Daily Archives: January 29, 2017

365 Stories: Day 20: Lust by Susan Minot

lust-and-other-stories This time it was the title story. Lust is about a sexually charged teenage girl. The story is a set of vignettes describing the girl’s adventures with boys. Susan is not apologetic about it and should not be as well. Neither is her character. The girl lives her life the way she wants to, in the constraint and standards set by the society and yet manage to do what she wants to.

The writing is brave and not feminist. Susan loves and cherishes bodies and that is beautifully depicted through the story. A story that is funny, warm, sad, and tender to the core.

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365 Stories: Day 19: Pale Horse, Pale Rider by Katherine Anne Porter

katherine-mansfield I first heard of Katherine Anne Porter through a dear friend from Delhi and I knew since then that I would love her works. It took me a lot of time to get around to reading her, but once I did, there was no turning back. Moreover, I think this project has connected me all over again to my favourite short-story writers. I am in love with the form once more and cannot get more of it.

“Pale Horse, Pale Rider” is a story of Miranda, a newspaper woman who falls in love with Adam, a soldier, during the epidemic of 1918. The story is about their lives and how it changes because of the epidemic.

Porter’s writing is about death, living and love and it will take your breath away. Do read it.

365 Stories: Day 15 to Day 18

So here are the four stories read from the 15th of January 2017 to the 18th of January 2017:

15th of January 2017:

A Fight with a Cannon by Victor Hugo: A grim tale of warfare, disaster, and bias. It is simply stunning and at the same time not complicated at all. I normally do not enjoy stories at sea, but I liked how this one is told.

16th of January 2017:

Bullet in a Brain by Tobias Wolff: There is satire. There is mock. There is distance. There is a lot of confusion as well. A story which is very different. Anders, the protagonist is very different. Nothing that I have read earlier.

17th of January 2017:

Died and Gone to Vegas by Tim Gautreaux

18th of January 2017:

I Stand Here Ironing by Tillie Olsen

These stories are just brilliant. Do give them a shot.

The Clothing of Books by Jhumpa Lahiri

the-clothing-of-books-by-jhumpa-lahiri Title: The Clothing of Books
Author: Jhumpa Lahiri
Publisher: Hamish Hamilton, Penguin Random House India
ISBN: 978-0670089741
Genre: Non-Fiction, Books
Pages: 80
Source: Publisher
Rating: 5 Stars

The Clothing of Books originally started off as a talk that Jhumpa Lahiri gave in Italian. It is now translated from Italian to English and is 80 pages long. The book is about book covers and what they mean to the reader, the writer and the relationship it shares and holds between the two. I was expecting a longer read (though I knew it was a short one but not this short) and that disappointed me a bit.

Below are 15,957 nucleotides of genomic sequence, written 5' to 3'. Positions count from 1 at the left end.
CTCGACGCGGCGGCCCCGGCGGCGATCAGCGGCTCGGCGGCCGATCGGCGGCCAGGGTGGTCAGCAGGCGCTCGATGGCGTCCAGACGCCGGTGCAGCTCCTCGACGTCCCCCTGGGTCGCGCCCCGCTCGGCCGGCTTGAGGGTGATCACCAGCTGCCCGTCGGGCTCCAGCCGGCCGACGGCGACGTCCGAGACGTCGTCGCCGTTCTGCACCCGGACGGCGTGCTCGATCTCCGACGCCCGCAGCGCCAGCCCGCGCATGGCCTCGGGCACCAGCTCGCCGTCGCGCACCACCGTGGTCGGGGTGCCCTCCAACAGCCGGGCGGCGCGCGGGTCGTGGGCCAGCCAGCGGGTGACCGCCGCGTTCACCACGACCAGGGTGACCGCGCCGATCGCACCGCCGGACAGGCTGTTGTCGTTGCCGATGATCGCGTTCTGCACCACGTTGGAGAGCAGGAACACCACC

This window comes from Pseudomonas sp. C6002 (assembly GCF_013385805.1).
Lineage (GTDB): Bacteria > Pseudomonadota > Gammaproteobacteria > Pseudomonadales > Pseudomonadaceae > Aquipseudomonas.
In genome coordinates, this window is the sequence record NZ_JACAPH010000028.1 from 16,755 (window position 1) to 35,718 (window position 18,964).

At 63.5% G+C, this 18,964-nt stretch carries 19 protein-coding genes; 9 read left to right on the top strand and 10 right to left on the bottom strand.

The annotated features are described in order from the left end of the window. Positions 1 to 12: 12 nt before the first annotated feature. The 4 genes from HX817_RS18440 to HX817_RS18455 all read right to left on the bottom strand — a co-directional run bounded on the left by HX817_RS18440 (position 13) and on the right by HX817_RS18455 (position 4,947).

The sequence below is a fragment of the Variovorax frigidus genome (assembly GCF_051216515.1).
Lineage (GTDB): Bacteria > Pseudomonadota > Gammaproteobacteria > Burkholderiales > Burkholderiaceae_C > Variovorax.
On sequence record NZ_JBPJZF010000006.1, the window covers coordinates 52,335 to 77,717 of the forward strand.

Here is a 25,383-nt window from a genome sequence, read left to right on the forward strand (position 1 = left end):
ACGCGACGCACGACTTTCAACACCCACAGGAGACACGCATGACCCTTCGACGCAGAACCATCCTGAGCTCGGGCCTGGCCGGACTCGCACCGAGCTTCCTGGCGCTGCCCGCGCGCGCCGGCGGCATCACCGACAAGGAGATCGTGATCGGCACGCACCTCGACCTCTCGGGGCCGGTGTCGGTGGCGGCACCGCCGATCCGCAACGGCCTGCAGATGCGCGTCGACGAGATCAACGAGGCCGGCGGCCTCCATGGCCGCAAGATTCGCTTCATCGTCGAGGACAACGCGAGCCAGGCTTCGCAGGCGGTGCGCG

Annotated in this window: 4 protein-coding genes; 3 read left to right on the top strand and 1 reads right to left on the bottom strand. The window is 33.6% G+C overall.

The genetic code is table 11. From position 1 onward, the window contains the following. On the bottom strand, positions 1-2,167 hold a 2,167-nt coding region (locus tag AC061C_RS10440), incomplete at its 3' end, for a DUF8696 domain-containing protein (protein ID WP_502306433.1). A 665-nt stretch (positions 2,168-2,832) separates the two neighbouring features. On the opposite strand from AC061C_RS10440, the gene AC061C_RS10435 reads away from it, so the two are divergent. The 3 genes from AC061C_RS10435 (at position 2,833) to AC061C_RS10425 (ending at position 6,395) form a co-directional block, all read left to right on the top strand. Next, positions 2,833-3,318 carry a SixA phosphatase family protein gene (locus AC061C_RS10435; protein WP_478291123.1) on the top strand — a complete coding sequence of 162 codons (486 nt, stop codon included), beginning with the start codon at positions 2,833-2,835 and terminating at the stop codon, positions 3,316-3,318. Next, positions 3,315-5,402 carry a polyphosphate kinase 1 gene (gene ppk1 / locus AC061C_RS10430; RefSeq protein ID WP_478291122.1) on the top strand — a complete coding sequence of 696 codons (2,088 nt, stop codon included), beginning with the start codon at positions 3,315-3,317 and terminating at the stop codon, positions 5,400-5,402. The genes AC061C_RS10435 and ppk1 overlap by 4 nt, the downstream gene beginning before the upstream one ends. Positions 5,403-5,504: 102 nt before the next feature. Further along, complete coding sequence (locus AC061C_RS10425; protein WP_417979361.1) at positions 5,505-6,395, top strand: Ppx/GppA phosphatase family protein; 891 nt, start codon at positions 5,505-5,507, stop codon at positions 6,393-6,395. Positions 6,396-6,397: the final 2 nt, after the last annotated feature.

Having said that, Lahiri’s book is definitely not irrelevant to any reader. If anything, it will make you think about the cover as more than just an accessory to a book and what it means to you at a personal level as well. Lahiri touches on the history of book jackets (very briefly) and lets us know how they have now become just marketing vehicles that carry a lot of blurbs and nothing else. She also speaks of her book covers and how important it is for a writer to have his or her opinion about their book covers.

She further goes on to talk about how we judge books by their covers (literally so) and lends it to the metaphor of identity as she was growing-up (different in a foreign land). She doesn’t waste her words when it comes to explaining the concept of covers and how they have come to be – the dust jacket, the naked book (my favourite piece in the entire book) and the visual language it communicates through.

“The Clothing of Books” is an intimate essay of an author and book covers. It is about the experience it carries with itself. It is also about what covers do to books (playing a major role sometimes in the success of a book as well), the personal stories they carry and how art and reading intersect at a certain subliminal level.

Landour Days: A Writer’s Journal by Ruskin Bond

landour-days-a-writers-journal-by-ruskin-bond Title: Landour Days: A Writer’s Journal
Author: Ruskin Bond
Publisher: Penguin India
ISBN: 978-0141005942
Genre: Non-Fiction, Journal
Pages: 160
Source: Personal Copy
Rating: 5 Stars

Hands down, “Landour Days: A Writer’s Journal” by Ruskin Bond is my favourite book of all that he has written. The book was first published in 2002 and I read it last week, 15 years later. It was republished by Penguin India in 2005 and now again in 2016 on their 30th anniversary. I picked this up at the Jaipur Literature Festival this year and something just made me read it right-away and loved it to the bone.

The book is based on notes and journal entries of Ruskin Bond from his private collection – describing people, nature and what he observes around Landour, Mussoorie. It is divided into four seasons of a year, and every season has its own unique entries – with humour, wit and profoundness. Mr. Bond knows how to write a book. It is simply told and there are no frills. I think I like reading him because of that – it is the primary reason and the plot or content follows close. All in all “Landour Days” is the kind of book that needs to be read slowly and savoured over time. It shouldn’t be about the length of the book as much the content. Do read it.